|USB Port is changed||USB device is changed|
|no serial||detected as new||detected as the same|
|unique serial||detected as the same||detected as new|
|all indentical serials||detected as the same||detected as the same|
Thursday, August 26, 2010
USB serial number
Note:change in the text for your convenience the character Ampersand instead of &
USB devices should have a hardware serial number which is unique for each exemplar. But there are lots of devices which have no serial or where all exemplars have identical serials.
This results in different behaviour when a different USB port or another exemplar of the same USB device is used.
The only way to change the behaviour is to make Windows to ignore the serial. This can be done for all USB devices or for a certain device. See below.
Two identical drives
Two identical drives doesn't work if they have identical USB hardware serial numbers. This is a violation of the USB mass storage specs but such drives exist. As far as I've seen such drives can be used alone only.
Some say that the sentence 'If provided, the serial number must be unique to each USB Vendor ID and Product ID pair.' can be interpreted as allowing the same devices from the same manufacturer to have the same serial number, albeit unique to that product line from that manufacturer, but I think the term 'serial number' alone makes absolutely clear how to read that.
You get what you pay for. Giving each device a unique serial costs some cents, while omitting the serial make the users complain about the device being detected as new one when it's attached to a different USB port...
Update: I've tested two USB single slot card readers with identical USB serials: XP-SP2 fully patched and Vista where able to handle this at least on first view. They handle the second drive similar to drives without a serial. But I've also seen an XP which generates a blue screen when the second device is attached...
You can check the USB serial by means of my commandline tool ListUsbDrives.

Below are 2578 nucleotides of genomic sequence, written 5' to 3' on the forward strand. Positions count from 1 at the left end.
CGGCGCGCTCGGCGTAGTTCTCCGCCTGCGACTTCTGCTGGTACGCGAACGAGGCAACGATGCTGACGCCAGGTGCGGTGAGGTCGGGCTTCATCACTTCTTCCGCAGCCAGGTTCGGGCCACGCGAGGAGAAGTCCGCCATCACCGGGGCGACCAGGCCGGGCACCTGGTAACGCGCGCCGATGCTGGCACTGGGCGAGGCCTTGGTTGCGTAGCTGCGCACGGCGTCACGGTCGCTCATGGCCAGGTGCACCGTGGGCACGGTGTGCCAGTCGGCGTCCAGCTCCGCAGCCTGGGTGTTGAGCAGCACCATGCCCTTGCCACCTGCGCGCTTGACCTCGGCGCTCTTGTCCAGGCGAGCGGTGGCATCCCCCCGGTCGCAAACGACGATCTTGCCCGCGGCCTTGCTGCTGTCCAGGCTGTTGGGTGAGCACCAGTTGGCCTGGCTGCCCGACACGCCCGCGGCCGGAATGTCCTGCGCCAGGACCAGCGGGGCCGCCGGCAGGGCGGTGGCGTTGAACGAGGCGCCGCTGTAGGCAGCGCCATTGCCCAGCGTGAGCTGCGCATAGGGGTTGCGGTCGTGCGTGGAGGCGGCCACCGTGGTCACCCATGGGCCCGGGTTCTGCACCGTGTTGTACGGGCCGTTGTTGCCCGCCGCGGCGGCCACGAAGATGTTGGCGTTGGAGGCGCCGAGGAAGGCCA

Windows 2000 and higher can be forced to ignore all USB serials or the serial of devices specified by vendor and product ID:
there is the value GlobalDisableSerNumGen:
0 disable all USB serials
1 enables USB serials
On first view the name seems to implicate the opposite. Probably DisableSerNumGen stands for Disable Serial Number Generation, so when 'Generation' is disabled then the real serials are used.
The better solution is an individual setting for the device in question.
Create an entry under the above key. The name starts with "IgnoreHWSerNum" followed by the vendor and product ID of the device. The value for ignoring the serial is 1 as the name implies.
Example for vendor=1111 and product=9999:
The value should be a binary and have exactly 1 byte. You can get the IDs by means of my ListUsbDrives started with parameter -a (all drives and informations):
You find them in a line like this
Ctrl ID = USB\VID_1111&PID_9999\USB_serial_number
No restart required to take effect.
Ignoring the serial can be used to prevent the plug and play is triggered when a USB device is exchanged by another expemplar of the same model. This is great for instance when a USB printer is defective and replaced. When the serial is ignored (or not present) the new printer just works as long as it's connected to the same USB port.